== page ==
Congratulations to Martin House volunteer and staff member Janet Akcakal for her prize-winning photos in the Ephraim Faience Pottery photo contest, "Ephraim at Home."  Janet's photo of three Ephraim pieces displayed proudly in front of the Martin House (above) won the Grand Prize, her image of three other vessels with autumn leaves won First Prize in the Best Holiday or Seasonal Display category, and a third image of her cat with a whimsical Ephraim pot got an honorable mention in the Best Home Interior category.  Was there a little catnip in that pot, Janet?  

Janet's images will be featured in the Ephraim Faience 2011 Collectors' Calendar.  Her Grand Prize winning photo is on the cover, and the image with autumn leaves is featured for October.  The calendar includes information about the Grand Prize photo and the Martin House inside the back cover.  

More information coming soon about how to order a copy of this beautiful calendar. 

Friday, July 16, 2010

The Copley House (aka Barton House)

This week, I had the pleasure of a lengthy chat with Mr. Almon Copley, a member of the Copley family that occupied the Barton House from 1932 to 1945.  My contact with Mr. Copley, who is now in his 90s and retired to Nevada, came by way of his nephew who had visited the house last year and signed the guest book.  Almon Copley has many vivid recollections of living in the Barton House during a period that is under-documented in Martin House history, and here are some highlights of our conversation:
  • Almon's father, Frank W. Copley, a manager for Bemis Bag Co. (a maker of potato sacks and other food packaging) was drawn to Wright's design for the Barton House, but declined to purchase the house because he doubted the performance of certain features such as the gently pitched roof and broadly cantilevered eves.  He also noted that the broad copper gutters succumbed to ice build-up on more than one occasion, and were knocked off the house in the middle of the night (to the shock of the sleeping family).  So the Copleys, perhaps wisely, rented their house from the Martin family.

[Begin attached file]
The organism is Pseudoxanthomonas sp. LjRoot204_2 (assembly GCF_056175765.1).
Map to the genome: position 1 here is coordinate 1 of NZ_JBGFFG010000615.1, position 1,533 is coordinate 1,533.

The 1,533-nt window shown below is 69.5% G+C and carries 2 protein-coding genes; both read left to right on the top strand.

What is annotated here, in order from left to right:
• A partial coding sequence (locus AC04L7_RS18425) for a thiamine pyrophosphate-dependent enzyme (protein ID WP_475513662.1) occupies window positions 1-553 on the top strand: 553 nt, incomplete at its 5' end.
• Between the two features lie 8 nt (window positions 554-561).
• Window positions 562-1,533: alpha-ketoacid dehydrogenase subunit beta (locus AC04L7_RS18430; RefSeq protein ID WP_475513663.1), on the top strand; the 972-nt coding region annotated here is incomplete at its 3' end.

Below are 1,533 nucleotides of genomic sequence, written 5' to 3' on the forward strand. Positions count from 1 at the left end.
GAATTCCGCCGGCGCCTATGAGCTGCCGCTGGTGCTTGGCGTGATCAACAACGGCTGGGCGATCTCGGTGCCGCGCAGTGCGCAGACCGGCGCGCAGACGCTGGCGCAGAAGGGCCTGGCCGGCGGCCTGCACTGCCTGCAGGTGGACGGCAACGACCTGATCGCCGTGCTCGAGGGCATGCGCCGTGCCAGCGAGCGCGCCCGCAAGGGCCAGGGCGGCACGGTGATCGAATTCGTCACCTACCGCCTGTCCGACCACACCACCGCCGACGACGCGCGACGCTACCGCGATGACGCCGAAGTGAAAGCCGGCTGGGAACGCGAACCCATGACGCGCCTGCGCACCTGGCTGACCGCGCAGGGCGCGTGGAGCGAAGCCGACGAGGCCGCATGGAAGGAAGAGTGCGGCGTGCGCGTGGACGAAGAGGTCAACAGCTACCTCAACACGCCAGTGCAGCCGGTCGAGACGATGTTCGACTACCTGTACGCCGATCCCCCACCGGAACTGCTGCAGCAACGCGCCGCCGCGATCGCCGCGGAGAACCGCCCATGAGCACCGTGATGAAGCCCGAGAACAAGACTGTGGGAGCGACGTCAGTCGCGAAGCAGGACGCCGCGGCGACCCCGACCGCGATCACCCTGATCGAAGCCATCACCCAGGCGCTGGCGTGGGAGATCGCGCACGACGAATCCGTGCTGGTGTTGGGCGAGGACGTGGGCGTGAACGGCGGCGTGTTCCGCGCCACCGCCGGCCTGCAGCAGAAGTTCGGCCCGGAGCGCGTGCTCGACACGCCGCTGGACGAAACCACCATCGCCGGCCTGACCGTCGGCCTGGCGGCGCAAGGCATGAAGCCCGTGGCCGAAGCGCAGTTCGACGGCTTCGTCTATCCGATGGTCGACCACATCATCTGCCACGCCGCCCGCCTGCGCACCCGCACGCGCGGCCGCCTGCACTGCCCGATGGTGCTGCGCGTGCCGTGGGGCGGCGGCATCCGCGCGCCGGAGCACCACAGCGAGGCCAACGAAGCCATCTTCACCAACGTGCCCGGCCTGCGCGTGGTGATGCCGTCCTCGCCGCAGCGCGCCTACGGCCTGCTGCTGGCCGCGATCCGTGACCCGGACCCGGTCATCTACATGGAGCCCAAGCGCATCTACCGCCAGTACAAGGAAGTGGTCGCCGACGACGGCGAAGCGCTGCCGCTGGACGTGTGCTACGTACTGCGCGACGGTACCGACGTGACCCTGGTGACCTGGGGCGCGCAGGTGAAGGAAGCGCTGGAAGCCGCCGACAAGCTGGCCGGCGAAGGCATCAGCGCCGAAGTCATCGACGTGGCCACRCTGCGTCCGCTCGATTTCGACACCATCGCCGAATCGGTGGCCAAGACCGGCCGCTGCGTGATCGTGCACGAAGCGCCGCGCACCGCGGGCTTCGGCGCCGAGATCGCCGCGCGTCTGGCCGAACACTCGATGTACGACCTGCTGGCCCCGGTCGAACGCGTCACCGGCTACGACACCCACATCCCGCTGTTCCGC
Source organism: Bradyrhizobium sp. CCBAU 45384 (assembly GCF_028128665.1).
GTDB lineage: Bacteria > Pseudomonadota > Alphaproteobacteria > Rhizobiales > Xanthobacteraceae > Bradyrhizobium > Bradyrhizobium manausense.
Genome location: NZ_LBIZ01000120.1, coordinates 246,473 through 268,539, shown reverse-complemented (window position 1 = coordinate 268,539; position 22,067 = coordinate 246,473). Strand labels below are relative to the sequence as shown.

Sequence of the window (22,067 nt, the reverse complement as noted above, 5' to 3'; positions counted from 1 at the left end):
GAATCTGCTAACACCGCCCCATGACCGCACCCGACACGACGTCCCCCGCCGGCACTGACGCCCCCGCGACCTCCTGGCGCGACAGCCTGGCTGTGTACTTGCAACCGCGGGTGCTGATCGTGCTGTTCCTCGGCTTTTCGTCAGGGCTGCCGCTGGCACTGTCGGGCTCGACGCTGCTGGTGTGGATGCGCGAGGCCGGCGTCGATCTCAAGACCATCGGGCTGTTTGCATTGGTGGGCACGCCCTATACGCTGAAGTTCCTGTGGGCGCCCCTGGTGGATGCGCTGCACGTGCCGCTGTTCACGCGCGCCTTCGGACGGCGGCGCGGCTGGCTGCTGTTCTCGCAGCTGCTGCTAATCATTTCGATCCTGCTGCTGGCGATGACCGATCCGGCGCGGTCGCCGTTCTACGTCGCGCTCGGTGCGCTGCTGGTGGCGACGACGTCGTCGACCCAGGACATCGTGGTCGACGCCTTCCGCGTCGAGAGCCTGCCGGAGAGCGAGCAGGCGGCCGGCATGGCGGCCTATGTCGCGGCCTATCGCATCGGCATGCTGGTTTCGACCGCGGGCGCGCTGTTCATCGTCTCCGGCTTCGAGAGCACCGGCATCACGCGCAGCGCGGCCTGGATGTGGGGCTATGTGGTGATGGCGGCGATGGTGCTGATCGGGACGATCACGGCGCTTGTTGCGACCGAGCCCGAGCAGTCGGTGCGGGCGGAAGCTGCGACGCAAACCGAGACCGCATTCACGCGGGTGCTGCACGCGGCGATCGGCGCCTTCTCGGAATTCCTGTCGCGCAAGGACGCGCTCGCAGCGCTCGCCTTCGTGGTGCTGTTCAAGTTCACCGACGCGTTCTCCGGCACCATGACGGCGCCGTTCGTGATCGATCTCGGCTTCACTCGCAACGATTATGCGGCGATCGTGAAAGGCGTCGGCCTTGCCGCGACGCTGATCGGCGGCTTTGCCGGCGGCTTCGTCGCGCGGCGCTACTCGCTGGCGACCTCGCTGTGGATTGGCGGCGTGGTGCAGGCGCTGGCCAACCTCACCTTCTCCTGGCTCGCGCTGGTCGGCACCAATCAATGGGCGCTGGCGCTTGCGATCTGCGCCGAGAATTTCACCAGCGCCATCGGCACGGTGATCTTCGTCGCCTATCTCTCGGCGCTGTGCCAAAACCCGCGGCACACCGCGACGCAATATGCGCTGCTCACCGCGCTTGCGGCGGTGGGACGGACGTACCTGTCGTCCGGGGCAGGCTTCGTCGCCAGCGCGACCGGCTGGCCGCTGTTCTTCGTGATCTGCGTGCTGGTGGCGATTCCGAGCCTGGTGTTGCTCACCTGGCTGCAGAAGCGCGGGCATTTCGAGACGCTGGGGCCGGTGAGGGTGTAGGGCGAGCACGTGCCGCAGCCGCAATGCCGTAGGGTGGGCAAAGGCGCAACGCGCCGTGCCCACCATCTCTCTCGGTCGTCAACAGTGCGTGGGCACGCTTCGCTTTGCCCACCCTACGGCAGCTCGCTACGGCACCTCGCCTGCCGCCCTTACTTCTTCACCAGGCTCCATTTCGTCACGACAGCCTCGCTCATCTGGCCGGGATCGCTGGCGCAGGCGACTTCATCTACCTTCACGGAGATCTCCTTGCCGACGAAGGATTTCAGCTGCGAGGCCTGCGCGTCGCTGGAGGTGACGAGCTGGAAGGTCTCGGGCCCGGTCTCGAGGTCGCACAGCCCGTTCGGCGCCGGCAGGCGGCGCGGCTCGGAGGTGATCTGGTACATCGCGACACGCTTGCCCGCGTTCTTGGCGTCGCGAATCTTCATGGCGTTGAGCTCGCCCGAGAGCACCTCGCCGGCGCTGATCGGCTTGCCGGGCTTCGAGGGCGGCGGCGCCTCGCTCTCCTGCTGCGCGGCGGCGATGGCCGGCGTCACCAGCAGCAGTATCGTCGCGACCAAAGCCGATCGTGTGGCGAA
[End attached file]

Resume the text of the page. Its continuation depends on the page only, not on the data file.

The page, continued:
• Almon is a walking encyclopedia of his education and work history:  he graduated from Bennet HS in the class of '37, the University of Michigan, Ann Arbor in '41, enlisted in the Army in '42, received his Army commission in November of '45 and was married the next day - he recalls having spent his first night as a married man at 118 Summit Avenue.  He was in Harvard Business School at the time, and soon became an executive with the Barcalo Manufacturing Company (famous for their Barcalounger reclining chair).  He noted that Barcalo originally made metal beds, and sold a great deal to the Larkin Company for their premiums.
  • Mr. Copley had some interesting character sketches of Martin staff from the 1930s:  Ruben Polder, a "Dutchman," was the gardener, and diligently tended the hedges and other enduring flora around the property, though the conservatory was not in use at that point and the kitchen garden was also fallow; Copley also noted that his own half sister, Fannie, was married on the Martin House grounds (or what was left of them) in 1937; William Thorpe, the chauffeur, may have worked previously (prior to 1915) for Sir Henry Rider Haggard, an English writer of popular adventure novels; Thorpe's son, Arthur ("Art") was described as a "big, good-looking guy" and a lieutenant in the National Guard cavalry.